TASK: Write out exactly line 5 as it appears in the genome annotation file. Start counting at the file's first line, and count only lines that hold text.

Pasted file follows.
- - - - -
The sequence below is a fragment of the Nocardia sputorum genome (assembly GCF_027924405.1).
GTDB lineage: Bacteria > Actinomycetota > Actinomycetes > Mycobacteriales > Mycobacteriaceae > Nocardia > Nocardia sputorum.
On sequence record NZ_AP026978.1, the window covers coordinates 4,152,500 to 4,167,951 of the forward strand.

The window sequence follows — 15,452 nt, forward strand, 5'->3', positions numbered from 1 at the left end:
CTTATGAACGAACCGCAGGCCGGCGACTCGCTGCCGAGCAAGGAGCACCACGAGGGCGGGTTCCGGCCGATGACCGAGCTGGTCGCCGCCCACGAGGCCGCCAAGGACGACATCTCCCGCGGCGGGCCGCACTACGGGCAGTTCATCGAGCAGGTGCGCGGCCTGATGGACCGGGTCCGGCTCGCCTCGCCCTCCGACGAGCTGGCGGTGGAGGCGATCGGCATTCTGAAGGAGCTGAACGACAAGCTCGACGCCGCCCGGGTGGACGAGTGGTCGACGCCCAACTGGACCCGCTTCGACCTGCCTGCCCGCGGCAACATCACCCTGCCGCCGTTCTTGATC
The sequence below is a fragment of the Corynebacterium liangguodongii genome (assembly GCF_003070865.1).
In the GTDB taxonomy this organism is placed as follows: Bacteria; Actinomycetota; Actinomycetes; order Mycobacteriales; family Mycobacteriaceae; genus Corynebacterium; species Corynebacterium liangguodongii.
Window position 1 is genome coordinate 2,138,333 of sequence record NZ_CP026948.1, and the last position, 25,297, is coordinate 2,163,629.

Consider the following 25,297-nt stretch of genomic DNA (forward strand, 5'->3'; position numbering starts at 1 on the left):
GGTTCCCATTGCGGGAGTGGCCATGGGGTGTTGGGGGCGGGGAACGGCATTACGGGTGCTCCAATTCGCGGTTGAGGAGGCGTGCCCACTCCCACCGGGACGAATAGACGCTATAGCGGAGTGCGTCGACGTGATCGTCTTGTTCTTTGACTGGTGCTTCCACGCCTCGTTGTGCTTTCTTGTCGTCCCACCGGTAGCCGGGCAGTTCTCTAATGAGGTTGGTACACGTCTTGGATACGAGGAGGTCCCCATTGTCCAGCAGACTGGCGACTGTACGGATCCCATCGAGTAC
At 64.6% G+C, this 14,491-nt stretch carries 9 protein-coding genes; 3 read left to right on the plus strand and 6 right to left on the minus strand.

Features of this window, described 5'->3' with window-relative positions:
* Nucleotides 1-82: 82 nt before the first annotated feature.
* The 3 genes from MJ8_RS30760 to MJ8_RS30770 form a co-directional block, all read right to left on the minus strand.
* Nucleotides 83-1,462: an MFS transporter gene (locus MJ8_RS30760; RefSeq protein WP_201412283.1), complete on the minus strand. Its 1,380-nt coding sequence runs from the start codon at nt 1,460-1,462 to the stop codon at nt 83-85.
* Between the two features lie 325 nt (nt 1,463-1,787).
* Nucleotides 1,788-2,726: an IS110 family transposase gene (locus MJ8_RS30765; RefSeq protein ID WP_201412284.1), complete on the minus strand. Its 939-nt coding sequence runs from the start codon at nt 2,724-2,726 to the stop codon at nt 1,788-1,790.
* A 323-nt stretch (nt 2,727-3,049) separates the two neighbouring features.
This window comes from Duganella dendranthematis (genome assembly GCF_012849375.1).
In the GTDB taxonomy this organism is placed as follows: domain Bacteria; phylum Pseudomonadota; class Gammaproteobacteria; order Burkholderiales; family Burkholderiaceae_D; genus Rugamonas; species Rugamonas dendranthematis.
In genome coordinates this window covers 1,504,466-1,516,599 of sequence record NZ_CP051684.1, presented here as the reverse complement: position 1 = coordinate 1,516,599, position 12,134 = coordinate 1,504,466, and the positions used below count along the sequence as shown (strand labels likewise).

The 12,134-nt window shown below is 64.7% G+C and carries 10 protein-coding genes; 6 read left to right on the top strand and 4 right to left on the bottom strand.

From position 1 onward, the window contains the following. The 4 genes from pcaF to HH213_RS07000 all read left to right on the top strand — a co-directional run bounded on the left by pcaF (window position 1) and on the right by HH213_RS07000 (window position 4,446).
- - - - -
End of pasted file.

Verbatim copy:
CTTATGAACGAACCGCAGGCCGGCGACTCGCTGCCGAGCAAGGAGCACCACGAGGGCGGGTTCCGGCCGATGACCGAGCTGGTCGCCGCCCACGAGGCCGCCAAGGACGACATCTCCCGCGGCGGGCCGCACTACGGGCAGTTCATCGAGCAGGTGCGCGGCCTGATGGACCGGGTCCGGCTCGCCTCGCCCTCCGACGAGCTGGCGGTGGAGGCGATCGGCATTCTGAAGGAGCTGAACGACAAGCTCGACGCCGCCCGGGTGGACGAGTGGTCGACGCCCAACTGGACCCGCTTCGACCTGCCTGCCCGCGGCAACATCACCCTGCCGCCGTTCTTGATC